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HUD's NSPIRE logo with national standards for the physical inspection of real estate

HUD Makes Property Oversight Consistent

HUD created a single system for inspecting homes and multifamily buildings under its umbrella. It calls the stronger standards NSPIRE.

WASHINGTON – The U.S. Department of Housing and Urban Development (HUD) announced that its Final Inspection Standards Notice for the National Standards for the Physical Inspection of Real Estate (NSPIRE) will soon appear in the Federal Register.

The notice details inspectable items at its HUD-assisted and multifamily-insured properties. It includes a classification of conditions – which are considered life-threatening, severe, moderate, or low-risk by item and inspectable area. The Notice also commits HUD to review standards at least every three years.

“The NSPIRE standards do two things really well,” Office of Public and Indian Housing Principal Deputy Assistant Secretary Richard J. Monocchio. “They bring consistency across programs, which is important for housers, and they bring much needed focus” to the locations where residents spend their time and the conditions that “most directly affect their wellbeing.”

NSPIRE aligns and consolidates inspection regulations across HUD’s housing programs. HUD says it strengthens physical condition standards – formerly Uniform Physical Condition Standard (UPCS) and Housing Quality Standards (HQS).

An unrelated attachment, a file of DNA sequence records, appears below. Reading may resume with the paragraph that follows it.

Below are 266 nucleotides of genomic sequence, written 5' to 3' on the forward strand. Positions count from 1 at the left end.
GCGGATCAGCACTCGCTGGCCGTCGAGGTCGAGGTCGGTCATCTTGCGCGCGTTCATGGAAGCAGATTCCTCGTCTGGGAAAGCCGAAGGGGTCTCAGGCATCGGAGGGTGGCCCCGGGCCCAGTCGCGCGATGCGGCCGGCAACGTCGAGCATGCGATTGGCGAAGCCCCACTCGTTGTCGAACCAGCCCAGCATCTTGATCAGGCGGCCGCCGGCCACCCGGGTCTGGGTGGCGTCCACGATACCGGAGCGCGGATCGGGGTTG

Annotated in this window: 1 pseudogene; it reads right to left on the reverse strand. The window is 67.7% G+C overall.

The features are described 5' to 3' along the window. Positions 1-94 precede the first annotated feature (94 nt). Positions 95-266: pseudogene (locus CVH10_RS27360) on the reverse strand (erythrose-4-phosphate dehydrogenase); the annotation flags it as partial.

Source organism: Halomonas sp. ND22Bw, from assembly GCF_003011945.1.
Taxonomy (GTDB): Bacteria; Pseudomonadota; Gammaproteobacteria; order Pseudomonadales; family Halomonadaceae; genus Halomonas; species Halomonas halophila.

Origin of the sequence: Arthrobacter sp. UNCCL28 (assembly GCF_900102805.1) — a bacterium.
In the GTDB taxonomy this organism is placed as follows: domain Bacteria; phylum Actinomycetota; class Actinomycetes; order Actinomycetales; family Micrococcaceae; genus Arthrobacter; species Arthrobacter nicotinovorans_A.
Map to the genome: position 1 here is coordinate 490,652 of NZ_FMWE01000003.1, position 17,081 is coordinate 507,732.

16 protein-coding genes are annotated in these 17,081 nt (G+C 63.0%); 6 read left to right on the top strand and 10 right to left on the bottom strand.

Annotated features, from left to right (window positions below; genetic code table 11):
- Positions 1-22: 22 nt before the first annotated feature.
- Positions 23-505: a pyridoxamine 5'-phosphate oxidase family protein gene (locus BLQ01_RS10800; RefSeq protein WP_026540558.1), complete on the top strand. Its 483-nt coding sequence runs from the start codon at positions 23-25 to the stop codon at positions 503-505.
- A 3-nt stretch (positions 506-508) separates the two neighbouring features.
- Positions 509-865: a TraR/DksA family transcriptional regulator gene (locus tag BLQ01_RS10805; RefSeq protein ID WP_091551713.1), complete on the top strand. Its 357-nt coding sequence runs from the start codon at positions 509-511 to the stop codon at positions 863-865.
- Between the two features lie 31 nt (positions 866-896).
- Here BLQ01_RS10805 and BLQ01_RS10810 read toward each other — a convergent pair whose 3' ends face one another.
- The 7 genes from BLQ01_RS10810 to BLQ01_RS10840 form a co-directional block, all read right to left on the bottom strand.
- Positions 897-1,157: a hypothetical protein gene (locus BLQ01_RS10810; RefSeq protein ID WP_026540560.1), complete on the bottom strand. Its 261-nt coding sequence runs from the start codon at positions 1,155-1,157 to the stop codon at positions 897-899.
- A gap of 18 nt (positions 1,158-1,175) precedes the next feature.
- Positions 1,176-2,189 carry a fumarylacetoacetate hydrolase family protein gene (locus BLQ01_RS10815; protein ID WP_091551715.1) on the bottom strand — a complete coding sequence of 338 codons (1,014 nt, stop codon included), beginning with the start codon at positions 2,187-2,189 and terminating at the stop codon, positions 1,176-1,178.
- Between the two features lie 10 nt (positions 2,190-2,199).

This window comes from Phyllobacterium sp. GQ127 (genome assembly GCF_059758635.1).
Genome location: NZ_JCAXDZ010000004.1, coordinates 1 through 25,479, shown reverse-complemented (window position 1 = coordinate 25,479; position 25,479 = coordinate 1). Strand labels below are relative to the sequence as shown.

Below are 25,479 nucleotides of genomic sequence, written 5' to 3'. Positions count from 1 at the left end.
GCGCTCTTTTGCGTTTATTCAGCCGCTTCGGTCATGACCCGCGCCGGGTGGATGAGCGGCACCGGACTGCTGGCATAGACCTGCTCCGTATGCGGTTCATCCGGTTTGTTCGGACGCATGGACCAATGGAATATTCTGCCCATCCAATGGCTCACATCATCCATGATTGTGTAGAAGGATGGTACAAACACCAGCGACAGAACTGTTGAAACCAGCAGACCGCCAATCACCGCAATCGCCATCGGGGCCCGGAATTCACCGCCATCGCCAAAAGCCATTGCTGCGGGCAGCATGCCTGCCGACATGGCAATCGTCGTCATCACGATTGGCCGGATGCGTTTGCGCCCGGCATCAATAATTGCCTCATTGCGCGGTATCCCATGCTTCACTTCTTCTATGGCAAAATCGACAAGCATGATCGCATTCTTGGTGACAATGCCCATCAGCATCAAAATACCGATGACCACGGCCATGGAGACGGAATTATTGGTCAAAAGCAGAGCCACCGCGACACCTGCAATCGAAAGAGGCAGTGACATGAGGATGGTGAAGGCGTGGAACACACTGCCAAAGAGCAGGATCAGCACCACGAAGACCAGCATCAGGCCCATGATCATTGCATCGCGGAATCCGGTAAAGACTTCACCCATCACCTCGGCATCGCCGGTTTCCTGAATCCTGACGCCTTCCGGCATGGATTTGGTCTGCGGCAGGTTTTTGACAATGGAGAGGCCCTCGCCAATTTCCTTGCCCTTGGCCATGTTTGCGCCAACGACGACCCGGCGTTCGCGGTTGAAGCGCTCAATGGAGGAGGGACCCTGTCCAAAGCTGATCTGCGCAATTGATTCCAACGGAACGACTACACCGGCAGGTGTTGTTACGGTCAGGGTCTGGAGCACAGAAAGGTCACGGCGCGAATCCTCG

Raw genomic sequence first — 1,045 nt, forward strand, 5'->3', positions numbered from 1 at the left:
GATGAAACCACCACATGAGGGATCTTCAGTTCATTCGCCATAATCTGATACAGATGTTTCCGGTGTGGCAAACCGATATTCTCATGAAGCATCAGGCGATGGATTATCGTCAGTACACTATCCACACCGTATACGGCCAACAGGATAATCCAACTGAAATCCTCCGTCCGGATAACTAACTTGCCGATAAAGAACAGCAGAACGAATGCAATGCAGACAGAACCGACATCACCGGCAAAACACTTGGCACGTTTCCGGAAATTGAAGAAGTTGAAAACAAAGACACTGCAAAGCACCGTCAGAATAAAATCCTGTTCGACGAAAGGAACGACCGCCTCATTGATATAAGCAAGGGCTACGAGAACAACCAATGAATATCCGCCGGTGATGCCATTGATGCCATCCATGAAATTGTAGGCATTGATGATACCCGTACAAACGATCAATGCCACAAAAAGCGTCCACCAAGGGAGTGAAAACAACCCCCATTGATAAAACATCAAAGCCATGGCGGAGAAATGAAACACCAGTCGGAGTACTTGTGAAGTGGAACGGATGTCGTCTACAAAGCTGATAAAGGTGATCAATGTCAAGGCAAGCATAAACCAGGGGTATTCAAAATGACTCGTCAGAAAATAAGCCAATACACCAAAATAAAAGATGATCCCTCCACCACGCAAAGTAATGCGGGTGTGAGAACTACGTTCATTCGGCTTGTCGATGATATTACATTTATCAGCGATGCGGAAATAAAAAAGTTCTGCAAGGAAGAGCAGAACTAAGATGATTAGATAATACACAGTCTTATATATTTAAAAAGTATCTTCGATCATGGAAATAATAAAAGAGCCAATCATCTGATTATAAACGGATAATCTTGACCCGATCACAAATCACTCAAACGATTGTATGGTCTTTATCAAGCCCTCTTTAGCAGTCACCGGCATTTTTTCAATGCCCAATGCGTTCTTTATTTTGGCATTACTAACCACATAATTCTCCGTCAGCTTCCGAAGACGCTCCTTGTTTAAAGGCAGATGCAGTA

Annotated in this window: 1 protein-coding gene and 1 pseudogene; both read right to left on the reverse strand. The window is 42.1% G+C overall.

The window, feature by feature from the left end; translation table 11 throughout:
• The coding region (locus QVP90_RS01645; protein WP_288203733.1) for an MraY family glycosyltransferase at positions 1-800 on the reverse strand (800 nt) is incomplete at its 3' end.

The NSPIRE Standards were opened for public comment on June 17, 2022. The final standards were published with changes based on those comments.

Changes under NSPIRE

  • Address life-threatening and severe deficiencies within 24 hours. All other deficiencies must be addressed within 60 days or a reasonable period.
  • Make the Smoke Alarm Standard consistent with the National Fire Protection Association (NFPA) Standard 72.
  • Create a Fire Door Standard detailing the specific function, operability and structural integrity requirements for fire doors.
  • Require carbon monoxide alarms to be installed in compliance with the 2018 International Fire Code.
  • Set minimum temperature requirements during the colder months and require a permanent heating source.
  • Include criteria for when guardrails and handrails are required.
  • Establish infestation deficiencies based on discrete levels of observations with clarification on citable pests.
  • Develop deficiencies based on observed mold conditions or elevated moisture levels measured using a moisture meter.
  • Include a deficiency for an enhanced visual assessment for deteriorated paint in units where children under 6 years of age reside to document potential lead-based paint hazards.
  • Specify Ground-Fault Circuit Interrupter (GFCI) protection as a requirement.
  • Include affirmative habitability requirements for bathrooms, kitchens, and other rooms utilized by residents.

For more information, visit the NSPIRE homepage and view the video of the NSPIRE Standards or other videos on the NPSIRE playlist. Questions about NSPIRE can be sent to

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